In most recent legislative term, Indiana introduced legislation aimed at promoting price transparency and lowering healthcare costs. However, each of these bills died in committee. The state legislature introduced a bill that would require healthcare providers to publish the prices for their services and products beginning in 2020. Indiana introduced a bill that would allow out-of-state insurance providers to sell insurance to individuals living in Indiana. The out-of-state insurers would have to pay in-state taxes, but would be exempt from Indiana insurance law.
Indiana’s regular legislative session has ended.
Recent Legislative Developments
|2017||HB 1011||HEALTHCARE CHARGES: Beginning in 2018, requires healthcare providers to publish and provide to patients the chargers for procedures rendered by the health care provider. Beginning in 2020, requires healthcare providers to publish and provide to patients the charges for each product or service rendered by the healthcare provider||Inactive -Died in Committee.|
|HB 1486||HEALTH INSURANCE COVERAGE AND COST INFORMATION: Requires health care providers and health plans to provide to covered individuals and patients certain information concerning the cost of health care services. Requires health care providers to publish a payment policy for medically necessary health care services not covered by a third party payment source. Requires the department of insurance to establish, post, and maintain on the department’s Internet web site a standardized prior authorization form for notice or authorization for health care services.||Inactive – Died in Committee.|
|2017||SB 481||TAX DEDUCTION FOR HEALTH CARE SHARING EXPENSES: Allows a taxpayer who is an Indiana resident and a member of a health care sharing ministry to deduct from the taxpayer’s adjusted gross income the total amount of qualified health care sharing expenses incurred by the taxpayer in a particular taxable year.||Inactive -Died in Committee.|
|2017||SB 304||INDIVIDUAL OUT-OF-STATE HEALTH INSURANCE: Allows an accident and sickness insurer that is licensed in certain other states, but is not licensed in Indiana, and complies with the state examination and premium tax requirements, to issue or deliver an individual policy of accident and sickness insurance to an individual resident of Indiana without complying with other Indiana insurance law.||Inactive – Died in Committee.|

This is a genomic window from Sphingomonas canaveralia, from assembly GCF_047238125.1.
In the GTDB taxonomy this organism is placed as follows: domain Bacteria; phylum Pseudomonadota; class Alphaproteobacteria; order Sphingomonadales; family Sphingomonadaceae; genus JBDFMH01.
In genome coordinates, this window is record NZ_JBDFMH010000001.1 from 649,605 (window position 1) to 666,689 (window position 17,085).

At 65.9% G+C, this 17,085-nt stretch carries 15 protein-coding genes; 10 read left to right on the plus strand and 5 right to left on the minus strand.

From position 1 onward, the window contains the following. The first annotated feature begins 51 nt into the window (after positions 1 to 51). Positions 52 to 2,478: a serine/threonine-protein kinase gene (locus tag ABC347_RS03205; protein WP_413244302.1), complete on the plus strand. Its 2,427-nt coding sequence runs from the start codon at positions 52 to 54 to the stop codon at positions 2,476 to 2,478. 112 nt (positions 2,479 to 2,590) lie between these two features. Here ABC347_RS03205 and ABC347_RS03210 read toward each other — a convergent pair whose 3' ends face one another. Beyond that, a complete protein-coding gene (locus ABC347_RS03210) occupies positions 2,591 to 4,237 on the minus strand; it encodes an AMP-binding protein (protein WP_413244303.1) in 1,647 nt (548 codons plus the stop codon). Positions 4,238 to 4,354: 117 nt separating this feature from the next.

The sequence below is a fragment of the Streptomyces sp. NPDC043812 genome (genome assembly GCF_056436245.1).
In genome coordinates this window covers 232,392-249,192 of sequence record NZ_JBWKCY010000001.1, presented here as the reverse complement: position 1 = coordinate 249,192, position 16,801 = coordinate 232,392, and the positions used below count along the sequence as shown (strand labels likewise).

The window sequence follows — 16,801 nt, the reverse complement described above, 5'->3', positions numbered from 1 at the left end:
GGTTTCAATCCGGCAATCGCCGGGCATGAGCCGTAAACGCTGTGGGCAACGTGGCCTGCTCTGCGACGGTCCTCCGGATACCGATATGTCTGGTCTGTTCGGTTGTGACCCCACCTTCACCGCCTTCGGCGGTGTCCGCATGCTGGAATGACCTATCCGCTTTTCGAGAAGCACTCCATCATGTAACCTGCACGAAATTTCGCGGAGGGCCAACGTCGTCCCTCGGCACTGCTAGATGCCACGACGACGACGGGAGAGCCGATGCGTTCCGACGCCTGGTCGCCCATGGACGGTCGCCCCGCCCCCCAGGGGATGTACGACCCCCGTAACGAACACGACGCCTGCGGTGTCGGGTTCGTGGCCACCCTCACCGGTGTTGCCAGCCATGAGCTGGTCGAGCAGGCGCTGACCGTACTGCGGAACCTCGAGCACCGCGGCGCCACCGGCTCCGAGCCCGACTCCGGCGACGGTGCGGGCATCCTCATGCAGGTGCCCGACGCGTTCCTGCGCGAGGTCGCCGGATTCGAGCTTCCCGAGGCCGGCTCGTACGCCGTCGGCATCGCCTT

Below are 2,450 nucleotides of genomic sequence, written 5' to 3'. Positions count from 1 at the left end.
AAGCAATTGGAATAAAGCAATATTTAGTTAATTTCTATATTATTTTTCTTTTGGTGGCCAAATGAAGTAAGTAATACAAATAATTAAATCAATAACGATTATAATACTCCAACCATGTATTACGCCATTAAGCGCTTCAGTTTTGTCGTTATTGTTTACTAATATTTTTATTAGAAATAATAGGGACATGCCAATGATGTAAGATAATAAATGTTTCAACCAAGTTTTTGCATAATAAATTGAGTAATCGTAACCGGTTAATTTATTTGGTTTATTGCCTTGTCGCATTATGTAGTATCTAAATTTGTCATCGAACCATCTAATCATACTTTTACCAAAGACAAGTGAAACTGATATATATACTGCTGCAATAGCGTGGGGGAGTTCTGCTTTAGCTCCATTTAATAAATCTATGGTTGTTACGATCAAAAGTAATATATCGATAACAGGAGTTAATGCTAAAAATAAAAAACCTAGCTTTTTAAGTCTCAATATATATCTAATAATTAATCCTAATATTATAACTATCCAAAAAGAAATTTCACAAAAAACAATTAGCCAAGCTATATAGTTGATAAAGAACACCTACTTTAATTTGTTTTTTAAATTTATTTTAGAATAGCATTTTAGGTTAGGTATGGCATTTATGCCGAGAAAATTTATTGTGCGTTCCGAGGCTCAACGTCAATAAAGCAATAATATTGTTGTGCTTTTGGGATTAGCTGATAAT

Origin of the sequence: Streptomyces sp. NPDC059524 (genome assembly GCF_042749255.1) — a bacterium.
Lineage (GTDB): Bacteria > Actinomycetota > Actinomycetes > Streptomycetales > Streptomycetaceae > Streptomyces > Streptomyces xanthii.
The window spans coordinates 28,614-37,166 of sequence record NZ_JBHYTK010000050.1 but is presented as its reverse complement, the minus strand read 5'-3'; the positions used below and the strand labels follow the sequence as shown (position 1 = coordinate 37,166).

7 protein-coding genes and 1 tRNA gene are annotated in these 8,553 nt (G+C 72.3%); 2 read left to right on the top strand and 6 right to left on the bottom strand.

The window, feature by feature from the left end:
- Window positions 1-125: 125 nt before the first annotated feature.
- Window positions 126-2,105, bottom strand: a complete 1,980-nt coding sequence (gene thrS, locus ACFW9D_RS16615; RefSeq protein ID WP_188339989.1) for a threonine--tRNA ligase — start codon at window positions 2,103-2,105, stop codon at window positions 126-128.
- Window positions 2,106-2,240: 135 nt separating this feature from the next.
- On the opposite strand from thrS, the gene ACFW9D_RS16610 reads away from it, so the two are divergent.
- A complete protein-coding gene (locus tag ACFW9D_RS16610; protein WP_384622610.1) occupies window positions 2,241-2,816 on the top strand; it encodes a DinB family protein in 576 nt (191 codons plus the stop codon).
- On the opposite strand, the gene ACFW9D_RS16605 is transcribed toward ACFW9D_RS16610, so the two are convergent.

We compile state statutes relate to healthcare price and competition, including healthcare transparency, markets, and costs. For a complete listing of all health related statutes visit the State Health Practice Database for Research.
Transparency in Healthcare
- Code. Ann. § 16-21-6 requires that each hospital file a report detailing the hospital’s financial position at the end of each fiscal year, including net patient revenue broken down by payer source. Additionally, hospitals must submit after each calendar quarter a uniform patient information report based on discharge information, to include the following data: patient’s length of stay; diagnoses and surgical procedures performed; data of birth, admission and discharge; admission source; gender and race; discharge disposition; payer source; the total charge for the patient’s stay; the zip code of the patient’s residence; and all diagnoses external causes of injury codes. The state health commissioner is directed to make a compilation of the data obtained from the foregoing reports and issue recommendations and findings to the general assembly annually. Further, the state department is directed to publish a consumer guide to Indiana hospitals based on the reports “in an understandable format that assists the consuming public in making both financial and utilization comparisons between hospitals.”
- Code. Ann. § 16-39-5 states that the original health record of a patient is the property of the provider and may be used by the provider without specific written authorization for legitimate business purposes, to include peer review, scientific, statistical and educational purposes.
- Code. Ann. § 27-8-11-9 prohibits most favored nation clauses, or clauses having a similar effect, in an agreement between an insurance carrier and a participating provider. A most favored nation clause is an agreement between a payer and a provider that typically requires a provider to give the payer the lowest rate granted to any other comparable payer, which can be anticompetitive by encouraging oligopolistic pricing by large payers and increasing barriers for new entrants.
- Code. Ann. § 27-8-5-1 states that no policy for health insurance may be issued or delivered until a copy of the form of the policy and the premium rates have been filed with and reviewed by the commissioner of insurance.
- None identified